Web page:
NHLPA investigation: Fehr not at fault in Beach situation

FILE - Donald Fehr, executive director of the NHL Players Association, speaks about the late Marvin Miller at the Baseball Hall of Fame, Sept. 8, 2021, in Cooperstown, N.Y. An independent investigation commissioned by the NHLPA found Fehr and others were not responsible for wrongdoing when they failed to act on a report a player was sexually assaulted by a video coach in 2010. (AP Photo/Hans Pennink, File) (Hans Pennink, Copyright 2021 The Associated Press. All rights reserved)

An independent investigation commissioned by the NHL Players' Association found that executive director Don Fehr and others were not responsible for wrongdoing when they failed to act on a report that a Chicago Blackhawks player had been sexually assaulted by a staff member in 2010.

A law firm hired to look into the Fehr and the union’s actions in 2010 and 2011 concluded miscommunication and misunderstanding were behind the lack of action after Kyle Beach reported being assaulted by video coach Brad Aldrich.

"Ultimately, the failure to act on Beach’s reports stems from a failure of communication," the firm Cozen O'Connor wrote in a 20-page report released by the NHLPA on Friday. “We cannot identify any individual wrongdoing or institutional failures of policy or procedure by either Fehr, NHLPA personnel, or the (NHL/NHLPA Substance Abuse and Behavioral Health Program) concerning the handling of Beach’s reports.”

The NHLPA executive board was shown the report last week. Players voted in favor of making it public.

The union launched the investigation in November after an independent probe into the Blackhawks' mishandling of the allegations and an interview by Beach with Canadian network TSN raised questions about what Fehr and others knew at the time and why they did not act. Beach wasn’t technically a member because he never played in an NHL game.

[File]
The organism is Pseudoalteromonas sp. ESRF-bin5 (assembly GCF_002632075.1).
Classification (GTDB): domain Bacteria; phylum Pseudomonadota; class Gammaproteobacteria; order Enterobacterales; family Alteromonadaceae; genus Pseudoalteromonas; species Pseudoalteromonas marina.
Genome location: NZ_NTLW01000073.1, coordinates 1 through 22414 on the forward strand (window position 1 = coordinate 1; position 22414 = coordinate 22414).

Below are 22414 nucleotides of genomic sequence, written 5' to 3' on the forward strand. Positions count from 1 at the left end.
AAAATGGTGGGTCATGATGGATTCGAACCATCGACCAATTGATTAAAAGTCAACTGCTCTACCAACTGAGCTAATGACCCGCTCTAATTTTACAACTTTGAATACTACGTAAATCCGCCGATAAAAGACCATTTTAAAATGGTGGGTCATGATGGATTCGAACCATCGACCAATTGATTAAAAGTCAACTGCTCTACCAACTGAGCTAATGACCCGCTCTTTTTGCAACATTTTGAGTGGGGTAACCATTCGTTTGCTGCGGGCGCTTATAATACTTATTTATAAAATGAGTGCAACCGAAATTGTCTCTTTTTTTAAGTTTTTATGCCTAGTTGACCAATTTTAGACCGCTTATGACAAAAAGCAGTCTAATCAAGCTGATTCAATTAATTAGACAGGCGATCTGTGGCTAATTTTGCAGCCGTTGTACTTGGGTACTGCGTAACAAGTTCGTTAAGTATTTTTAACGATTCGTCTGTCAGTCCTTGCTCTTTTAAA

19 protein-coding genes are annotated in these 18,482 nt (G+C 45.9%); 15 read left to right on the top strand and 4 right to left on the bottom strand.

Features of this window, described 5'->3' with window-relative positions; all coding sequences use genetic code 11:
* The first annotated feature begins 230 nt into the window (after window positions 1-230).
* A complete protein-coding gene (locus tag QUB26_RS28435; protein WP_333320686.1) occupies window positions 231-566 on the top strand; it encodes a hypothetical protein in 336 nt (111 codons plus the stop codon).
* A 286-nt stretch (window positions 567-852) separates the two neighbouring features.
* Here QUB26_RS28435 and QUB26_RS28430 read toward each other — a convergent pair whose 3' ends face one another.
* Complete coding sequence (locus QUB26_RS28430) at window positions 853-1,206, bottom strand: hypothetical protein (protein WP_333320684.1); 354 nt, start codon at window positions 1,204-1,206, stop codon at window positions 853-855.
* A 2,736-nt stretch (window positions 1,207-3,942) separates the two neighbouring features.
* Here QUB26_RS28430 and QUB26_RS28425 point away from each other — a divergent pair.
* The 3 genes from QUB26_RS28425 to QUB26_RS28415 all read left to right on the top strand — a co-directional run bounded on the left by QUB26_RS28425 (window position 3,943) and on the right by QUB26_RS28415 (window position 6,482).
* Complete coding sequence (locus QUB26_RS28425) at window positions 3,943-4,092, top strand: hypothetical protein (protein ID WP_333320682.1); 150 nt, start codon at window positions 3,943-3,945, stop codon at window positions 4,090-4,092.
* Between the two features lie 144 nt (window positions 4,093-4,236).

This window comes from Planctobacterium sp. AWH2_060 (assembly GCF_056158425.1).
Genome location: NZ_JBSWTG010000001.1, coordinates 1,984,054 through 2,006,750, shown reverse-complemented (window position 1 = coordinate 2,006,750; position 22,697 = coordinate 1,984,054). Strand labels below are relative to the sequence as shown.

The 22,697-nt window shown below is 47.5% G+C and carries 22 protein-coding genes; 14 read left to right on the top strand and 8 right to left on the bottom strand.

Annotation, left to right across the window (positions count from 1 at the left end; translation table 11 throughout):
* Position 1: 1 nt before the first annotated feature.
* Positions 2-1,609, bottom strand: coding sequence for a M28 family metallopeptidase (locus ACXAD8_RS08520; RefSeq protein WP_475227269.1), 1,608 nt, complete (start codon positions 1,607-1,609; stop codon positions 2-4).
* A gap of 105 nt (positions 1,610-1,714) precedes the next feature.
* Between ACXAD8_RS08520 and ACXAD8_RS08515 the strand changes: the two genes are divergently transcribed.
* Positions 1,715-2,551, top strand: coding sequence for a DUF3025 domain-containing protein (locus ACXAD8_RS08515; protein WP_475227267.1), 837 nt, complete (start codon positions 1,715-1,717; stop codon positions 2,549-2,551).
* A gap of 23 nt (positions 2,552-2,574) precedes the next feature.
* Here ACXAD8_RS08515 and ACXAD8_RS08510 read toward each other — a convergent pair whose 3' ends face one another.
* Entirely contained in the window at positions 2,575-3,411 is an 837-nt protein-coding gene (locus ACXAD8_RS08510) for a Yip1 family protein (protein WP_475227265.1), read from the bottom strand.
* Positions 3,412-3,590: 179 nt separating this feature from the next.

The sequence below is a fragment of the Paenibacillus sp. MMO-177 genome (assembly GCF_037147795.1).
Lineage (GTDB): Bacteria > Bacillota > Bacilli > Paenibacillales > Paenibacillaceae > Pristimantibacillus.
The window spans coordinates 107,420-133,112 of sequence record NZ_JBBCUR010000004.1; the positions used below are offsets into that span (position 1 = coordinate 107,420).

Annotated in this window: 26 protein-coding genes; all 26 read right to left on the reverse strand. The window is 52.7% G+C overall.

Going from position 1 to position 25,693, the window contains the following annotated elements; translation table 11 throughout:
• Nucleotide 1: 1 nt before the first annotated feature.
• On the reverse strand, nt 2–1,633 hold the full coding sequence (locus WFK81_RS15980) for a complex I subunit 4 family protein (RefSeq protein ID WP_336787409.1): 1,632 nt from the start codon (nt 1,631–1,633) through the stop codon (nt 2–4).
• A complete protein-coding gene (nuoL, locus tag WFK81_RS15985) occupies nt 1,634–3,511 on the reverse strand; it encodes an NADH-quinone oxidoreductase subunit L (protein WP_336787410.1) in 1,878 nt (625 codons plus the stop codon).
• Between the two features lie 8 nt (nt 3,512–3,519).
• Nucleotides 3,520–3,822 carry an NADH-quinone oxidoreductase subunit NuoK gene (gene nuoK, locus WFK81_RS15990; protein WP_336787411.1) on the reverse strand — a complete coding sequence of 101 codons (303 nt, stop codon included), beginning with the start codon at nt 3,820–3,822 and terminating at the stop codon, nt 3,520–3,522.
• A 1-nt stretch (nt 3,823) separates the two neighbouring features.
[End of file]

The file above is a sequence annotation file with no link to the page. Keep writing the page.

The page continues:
“I know I reported every single detail to an individual at the NHLPA, who I was put in contact with after,” Beach said on TSN. “I believe two different people talked to Don Fehr. And for him to turn his back on the players when his one job is to protect the players at all costs, I don’t know how that can be your leader. I don’t know how he can be in charge.”

Fehr signed on as an NHLPA adviser in the summer of 2010 after Aldrich resigned rather than face a Blackhawks investigation. Fehr was named NHLPA executive director in December of that year, timing that complicated the matter because the union was in a period of transition.

The NHLPA investigation included reviews of about 20,000 emails and phone records from 2010 and 2011 and included interviews of 11 witnesses, including Dr. Brian Shaw from the Substance Abuse and Behavioral Health Program. Beach and an unidentified player who reported having inappropriate conversations with Aldrich both declined to be interviewed.

The firm acknowledged the difficulty of reconstructing events from 11 years ago, and said the findings were based on “understandably imperfect and incomplete recollections of a few individuals, uncorroborated by documentary evidence.”

The findings of the Blackhawks investigation rocked the team and led to sweeping changes in the front office and ripple effects across the NHL. Longtime Chicago general manager Stan Bowman and coach Joel Quenneville, who was with Florida, resigned in the aftermath after it was determined they were informed of the allegations and did not act appropriately. Aldrich told investigators the encounter was consensual.

Agent Ross Gurney told investigators he was sure he described Aldrich as a “pedophile” or “sexual predator” in a conversation with Fehr to warn him about Aldrich’s behavior after the coach was hired by USA Hockey to work at a tournament.

Fehr said he would have recalled that if it happened. He repeatedly told investigators he had no recollection of being notified of the incident when it happened. Investigators also determined Fehr’s few comments regarding about the allegations “were consistent with his claim.”

Shaw told investigators he believed his conversation with Beach was “privileged communication between a prospective patient and therapist” and that he was unable to reveal the contents without the player’s consent, which he claimed to have not received.

The firm said it provided the union’s general counsel with a series of recommendations for additional measures that could be put in place to handle similar situations better in the future. The NHLPA said its executive board voted to keep those recommendations confident for now “because they require further development by staff and evaluation by the board.”

Lawsuits filed by Beach, then known as John Doe, and a former student whom Aldrich was convicted of assaulting in Michigan brought the scandal to light last year. Beach's lawsuit was settled. The former student's lawsuit was dismissed by what the court docket called “stipulation or agreement” in December.


AP Hockey Writer John Wawrow contributed.


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